WAGON TRAIN (1957-65) 284 EPISODES
Ward Bond & Robert Horton
This iconic series followed the daily life and adventures of a post-Civil War wagon train as it meandered its way from Missouri to California. For 134 episodes the trail master was Seth Adams, played by veteran movie actor Ward Bond. In 1960, however, he unexpectedly died and a new trail master had to be found. Steely-eyed, craggy-featured John McIntyre, another veteran of the big screen, was selected to play Christopher Hale for the remaining 152 episodes. McIntyre’s real life wife, actress Jeanette Nolan, guest-starred in three episodes but not as Hale’s wife.
Terry Wilson & Frank McGrath
Fans of the early episodes (when Adams led the train) preferred Robert Horton as scout Flint McCullough over his successors Denny Miller and later Robert Fuller. Horton was born into a Mormon family and was a singer long before he achieved fame as the Wagon Train scout. In fact, he made his stage debut at twenty-three and appeared in no fewer than thirty-four musicals! While openly conceding that Wagon Train was the ‘best thing that happened to me’, he held out against an exclusive contract because he did not wish to be typecast as a western actor. Indeed, he missed twenty episodes of his final season in the series, due to his work in musical theatre. Although he and Bond feuded on the set, Horton admired the man and willingly attended his funeral. When Horton himself passed away at ninety-one in 2016, he was the last surviving member of the original cast.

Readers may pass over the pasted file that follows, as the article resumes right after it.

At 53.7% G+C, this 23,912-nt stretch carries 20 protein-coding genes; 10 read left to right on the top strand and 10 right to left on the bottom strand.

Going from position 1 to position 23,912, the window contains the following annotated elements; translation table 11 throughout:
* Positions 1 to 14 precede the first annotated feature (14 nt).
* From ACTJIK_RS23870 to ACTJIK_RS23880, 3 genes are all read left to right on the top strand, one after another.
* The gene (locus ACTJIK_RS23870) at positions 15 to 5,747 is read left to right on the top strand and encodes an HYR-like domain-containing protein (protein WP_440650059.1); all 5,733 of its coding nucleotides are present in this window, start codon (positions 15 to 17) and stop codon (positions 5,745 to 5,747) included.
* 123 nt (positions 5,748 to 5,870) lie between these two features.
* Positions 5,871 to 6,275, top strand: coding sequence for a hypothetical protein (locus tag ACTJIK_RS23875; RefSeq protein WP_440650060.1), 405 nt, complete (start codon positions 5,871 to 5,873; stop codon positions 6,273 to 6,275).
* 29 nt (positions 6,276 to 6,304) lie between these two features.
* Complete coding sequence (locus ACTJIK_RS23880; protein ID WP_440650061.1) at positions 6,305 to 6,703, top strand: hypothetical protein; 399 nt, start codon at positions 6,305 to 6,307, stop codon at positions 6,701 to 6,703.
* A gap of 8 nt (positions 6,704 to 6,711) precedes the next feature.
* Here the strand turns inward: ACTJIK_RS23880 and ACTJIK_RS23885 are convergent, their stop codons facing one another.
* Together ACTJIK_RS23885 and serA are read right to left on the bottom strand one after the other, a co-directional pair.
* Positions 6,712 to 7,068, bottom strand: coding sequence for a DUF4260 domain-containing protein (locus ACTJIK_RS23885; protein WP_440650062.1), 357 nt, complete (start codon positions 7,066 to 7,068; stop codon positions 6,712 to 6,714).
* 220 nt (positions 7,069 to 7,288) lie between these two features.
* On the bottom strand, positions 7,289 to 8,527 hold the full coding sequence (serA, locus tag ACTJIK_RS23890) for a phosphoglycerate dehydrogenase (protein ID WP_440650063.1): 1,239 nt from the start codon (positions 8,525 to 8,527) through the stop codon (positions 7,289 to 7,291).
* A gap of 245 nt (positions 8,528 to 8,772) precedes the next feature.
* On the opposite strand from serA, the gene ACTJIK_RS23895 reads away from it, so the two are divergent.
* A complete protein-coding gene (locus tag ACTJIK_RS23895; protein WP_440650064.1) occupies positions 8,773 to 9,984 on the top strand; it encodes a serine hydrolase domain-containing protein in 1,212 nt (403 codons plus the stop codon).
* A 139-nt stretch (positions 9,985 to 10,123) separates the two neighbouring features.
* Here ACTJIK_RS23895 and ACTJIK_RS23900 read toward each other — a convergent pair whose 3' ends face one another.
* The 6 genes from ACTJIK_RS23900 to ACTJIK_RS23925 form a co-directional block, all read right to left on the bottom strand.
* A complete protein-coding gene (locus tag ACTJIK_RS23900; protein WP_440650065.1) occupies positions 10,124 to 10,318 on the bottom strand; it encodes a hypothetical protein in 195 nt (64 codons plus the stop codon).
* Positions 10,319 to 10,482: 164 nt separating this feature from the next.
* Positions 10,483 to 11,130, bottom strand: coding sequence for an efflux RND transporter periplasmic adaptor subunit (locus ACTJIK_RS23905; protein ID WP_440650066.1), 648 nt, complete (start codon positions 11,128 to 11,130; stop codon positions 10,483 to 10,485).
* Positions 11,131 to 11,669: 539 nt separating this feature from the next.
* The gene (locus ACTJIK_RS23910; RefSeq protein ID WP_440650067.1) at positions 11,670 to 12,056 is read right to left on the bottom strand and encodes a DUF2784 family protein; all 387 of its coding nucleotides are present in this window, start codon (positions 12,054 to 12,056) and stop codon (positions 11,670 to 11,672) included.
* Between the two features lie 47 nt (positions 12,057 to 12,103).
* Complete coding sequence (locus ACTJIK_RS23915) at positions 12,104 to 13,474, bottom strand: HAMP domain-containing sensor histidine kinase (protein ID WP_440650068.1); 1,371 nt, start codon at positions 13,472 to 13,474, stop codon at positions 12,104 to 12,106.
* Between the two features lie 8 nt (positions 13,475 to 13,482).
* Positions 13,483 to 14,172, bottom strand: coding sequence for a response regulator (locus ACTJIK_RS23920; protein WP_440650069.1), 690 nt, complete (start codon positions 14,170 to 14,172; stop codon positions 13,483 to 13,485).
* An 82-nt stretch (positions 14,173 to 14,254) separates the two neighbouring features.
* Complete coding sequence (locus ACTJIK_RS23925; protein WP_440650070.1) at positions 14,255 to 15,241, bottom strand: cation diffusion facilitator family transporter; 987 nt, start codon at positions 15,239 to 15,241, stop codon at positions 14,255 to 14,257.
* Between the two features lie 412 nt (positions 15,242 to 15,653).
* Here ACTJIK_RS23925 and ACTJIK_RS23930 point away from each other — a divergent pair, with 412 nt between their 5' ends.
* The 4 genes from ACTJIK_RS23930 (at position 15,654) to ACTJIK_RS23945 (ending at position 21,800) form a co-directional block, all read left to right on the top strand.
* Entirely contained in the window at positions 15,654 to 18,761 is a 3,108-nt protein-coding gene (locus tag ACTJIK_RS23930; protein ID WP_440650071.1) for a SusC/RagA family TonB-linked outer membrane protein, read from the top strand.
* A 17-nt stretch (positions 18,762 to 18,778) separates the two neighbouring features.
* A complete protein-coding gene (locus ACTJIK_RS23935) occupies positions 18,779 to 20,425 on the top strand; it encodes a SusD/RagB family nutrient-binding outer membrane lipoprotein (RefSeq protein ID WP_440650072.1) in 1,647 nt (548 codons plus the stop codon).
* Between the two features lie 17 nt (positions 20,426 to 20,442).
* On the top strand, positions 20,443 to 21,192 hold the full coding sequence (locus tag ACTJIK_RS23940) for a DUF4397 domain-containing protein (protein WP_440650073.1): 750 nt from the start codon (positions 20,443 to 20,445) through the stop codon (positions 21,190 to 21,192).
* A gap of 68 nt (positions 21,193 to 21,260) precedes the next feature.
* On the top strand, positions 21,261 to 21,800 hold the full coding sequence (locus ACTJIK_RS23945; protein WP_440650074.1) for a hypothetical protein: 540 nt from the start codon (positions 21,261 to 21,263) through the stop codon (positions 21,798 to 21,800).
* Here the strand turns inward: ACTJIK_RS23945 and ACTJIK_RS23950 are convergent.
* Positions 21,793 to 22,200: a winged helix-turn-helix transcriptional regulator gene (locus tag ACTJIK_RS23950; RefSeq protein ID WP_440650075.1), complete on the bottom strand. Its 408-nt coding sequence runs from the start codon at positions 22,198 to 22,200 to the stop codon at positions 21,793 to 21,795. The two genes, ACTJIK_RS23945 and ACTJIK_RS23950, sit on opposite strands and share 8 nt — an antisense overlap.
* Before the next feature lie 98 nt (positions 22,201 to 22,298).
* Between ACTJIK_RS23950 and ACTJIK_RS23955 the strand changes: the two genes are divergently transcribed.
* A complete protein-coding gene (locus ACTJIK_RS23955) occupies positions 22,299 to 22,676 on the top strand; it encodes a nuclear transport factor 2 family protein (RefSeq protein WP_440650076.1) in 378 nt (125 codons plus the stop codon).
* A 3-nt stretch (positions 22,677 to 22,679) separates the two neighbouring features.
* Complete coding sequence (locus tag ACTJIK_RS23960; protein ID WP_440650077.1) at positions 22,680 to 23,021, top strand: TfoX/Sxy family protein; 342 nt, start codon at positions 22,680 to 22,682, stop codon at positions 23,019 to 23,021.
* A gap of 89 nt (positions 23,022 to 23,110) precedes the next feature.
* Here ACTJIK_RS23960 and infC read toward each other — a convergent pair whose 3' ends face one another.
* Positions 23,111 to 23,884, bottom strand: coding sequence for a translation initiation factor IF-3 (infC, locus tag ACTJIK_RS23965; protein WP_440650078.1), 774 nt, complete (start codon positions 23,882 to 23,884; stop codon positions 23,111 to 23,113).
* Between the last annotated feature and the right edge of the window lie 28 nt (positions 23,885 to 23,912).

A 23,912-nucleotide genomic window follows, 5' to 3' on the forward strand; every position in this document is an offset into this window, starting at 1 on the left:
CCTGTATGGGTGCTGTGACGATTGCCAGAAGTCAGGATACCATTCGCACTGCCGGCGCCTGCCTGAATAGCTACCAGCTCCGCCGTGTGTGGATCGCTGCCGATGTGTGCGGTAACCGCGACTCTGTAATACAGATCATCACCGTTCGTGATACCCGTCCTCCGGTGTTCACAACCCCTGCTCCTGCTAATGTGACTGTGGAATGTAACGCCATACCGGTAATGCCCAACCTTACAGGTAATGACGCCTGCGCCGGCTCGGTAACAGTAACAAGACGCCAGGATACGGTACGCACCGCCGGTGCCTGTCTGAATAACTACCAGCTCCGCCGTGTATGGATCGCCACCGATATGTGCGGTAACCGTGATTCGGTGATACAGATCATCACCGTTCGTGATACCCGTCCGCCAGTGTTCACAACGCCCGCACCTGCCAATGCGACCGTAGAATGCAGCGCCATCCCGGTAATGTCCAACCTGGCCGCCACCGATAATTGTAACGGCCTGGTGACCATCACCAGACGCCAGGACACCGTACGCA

John McIntyre & his wife Jeanette Nolan
McIntyre met and married Jeanette Nolan in 1935, and they remained husband and wife until his death in 1991. The couple had two children, actors Tim and Holly McIntyre. Holly’s career was a brief one, but Tim’s appeared to be quite promising (I recall him playing Henry, one of James Stewart’s sons, in Shenandoah in 1965). Tragically, his drug and alcohol problems led to congestive heart failure that ended his life at forty-one. His father not only replaced Bond in Wagon Train but also replaced Charles Bickford as owner of the Shiloh Ranch in The Virginian after Bickford died in 1967. He remained with the show until it ended in 1971.